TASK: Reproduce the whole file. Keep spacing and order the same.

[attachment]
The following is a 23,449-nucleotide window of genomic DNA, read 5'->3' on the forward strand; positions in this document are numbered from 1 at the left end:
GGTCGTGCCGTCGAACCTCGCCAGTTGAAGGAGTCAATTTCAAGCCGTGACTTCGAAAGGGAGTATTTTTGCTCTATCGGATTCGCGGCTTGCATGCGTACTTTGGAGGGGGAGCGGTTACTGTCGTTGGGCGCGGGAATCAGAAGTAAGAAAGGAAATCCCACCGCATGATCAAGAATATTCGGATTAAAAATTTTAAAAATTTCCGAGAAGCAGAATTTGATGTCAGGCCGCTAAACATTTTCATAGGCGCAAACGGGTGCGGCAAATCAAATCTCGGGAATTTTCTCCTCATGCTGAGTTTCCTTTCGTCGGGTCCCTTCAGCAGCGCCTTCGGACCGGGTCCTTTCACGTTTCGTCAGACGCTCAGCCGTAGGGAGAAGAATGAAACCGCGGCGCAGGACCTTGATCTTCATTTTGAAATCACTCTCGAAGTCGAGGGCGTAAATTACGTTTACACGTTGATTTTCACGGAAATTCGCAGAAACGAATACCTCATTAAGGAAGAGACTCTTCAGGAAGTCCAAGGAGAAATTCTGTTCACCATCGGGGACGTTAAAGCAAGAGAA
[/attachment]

The following is a 23,449-nucleotide window of genomic DNA, read 5'->3' on the forward strand; positions in this document are numbered from 1 at the left end:
GGTCGTGCCGTCGAACCTCGCCAGTTGAAGGAGTCAATTTCAAGCCGTGACTTCGAAAGGGAGTATTTTTGCTCTATCGGATTCGCGGCTTGCATGCGTACTTTGGAGGGGGAGCGGTTACTGTCGTTGGGCGCGGGAATCAGAAGTAAGAAAGGAAATCCCACCGCATGATCAAGAATATTCGGATTAAAAATTTTAAAAATTTCCGAGAAGCAGAATTTGATGTCAGGCCGCTAAACATTTTCATAGGCGCAAACGGGTGCGGCAAATCAAATCTCGGGAATTTTCTCCTCATGCTGAGTTTCCTTTCGTCGGGTCCCTTCAGCAGCGCCTTCGGACCGGGTCCTTTCACGTTTCGTCAGACGCTCAGCCGTAGGGAGAAGAATGAAACCGCGGCGCAGGACCTTGATCTTCATTTTGAAATCACTCTCGAAGTCGAGGGCGTAAATTACGTTTACACGTTGATTTTCACGGAAATTCGCAGAAACGAATACCTCATTAAGGAAGAGACTCTTCAGGAAGTCCAAGGAGAAATTCTGTTCACCATCGGGGACGTTAAAGCAAGAGAA